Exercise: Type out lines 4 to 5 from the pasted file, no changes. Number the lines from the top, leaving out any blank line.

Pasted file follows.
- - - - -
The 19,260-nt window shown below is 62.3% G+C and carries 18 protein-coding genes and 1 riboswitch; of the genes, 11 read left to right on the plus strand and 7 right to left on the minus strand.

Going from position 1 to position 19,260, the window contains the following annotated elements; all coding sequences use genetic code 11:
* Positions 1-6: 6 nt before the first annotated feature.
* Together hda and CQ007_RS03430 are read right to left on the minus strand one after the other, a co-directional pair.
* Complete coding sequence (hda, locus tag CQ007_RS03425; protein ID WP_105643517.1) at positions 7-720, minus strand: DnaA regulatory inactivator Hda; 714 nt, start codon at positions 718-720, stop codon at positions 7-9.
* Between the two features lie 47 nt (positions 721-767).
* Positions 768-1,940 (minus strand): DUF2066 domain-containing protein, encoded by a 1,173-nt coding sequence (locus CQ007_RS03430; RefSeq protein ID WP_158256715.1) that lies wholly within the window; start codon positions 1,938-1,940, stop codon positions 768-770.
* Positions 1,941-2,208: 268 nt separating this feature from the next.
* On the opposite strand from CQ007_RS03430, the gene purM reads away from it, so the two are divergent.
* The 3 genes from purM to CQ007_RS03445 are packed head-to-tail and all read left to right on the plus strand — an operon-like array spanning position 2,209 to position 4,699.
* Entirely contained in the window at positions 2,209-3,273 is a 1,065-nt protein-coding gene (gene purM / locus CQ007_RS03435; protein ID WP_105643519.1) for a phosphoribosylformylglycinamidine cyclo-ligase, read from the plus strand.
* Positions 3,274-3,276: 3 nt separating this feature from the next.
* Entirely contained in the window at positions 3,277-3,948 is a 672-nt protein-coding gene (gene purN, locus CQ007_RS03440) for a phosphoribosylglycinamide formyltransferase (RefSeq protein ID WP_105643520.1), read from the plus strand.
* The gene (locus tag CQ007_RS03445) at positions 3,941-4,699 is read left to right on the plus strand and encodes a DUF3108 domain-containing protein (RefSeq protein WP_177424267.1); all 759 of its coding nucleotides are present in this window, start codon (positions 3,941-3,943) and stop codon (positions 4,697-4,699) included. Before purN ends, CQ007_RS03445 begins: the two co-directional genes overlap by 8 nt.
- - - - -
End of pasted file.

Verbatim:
* Together hda and CQ007_RS03430 are read right to left on the minus strand one after the other, a co-directional pair.
* Complete coding sequence (hda, locus tag CQ007_RS03425; protein ID WP_105643517.1) at positions 7-720, minus strand: DnaA regulatory inactivator Hda; 714 nt, start codon at positions 718-720, stop codon at positions 7-9.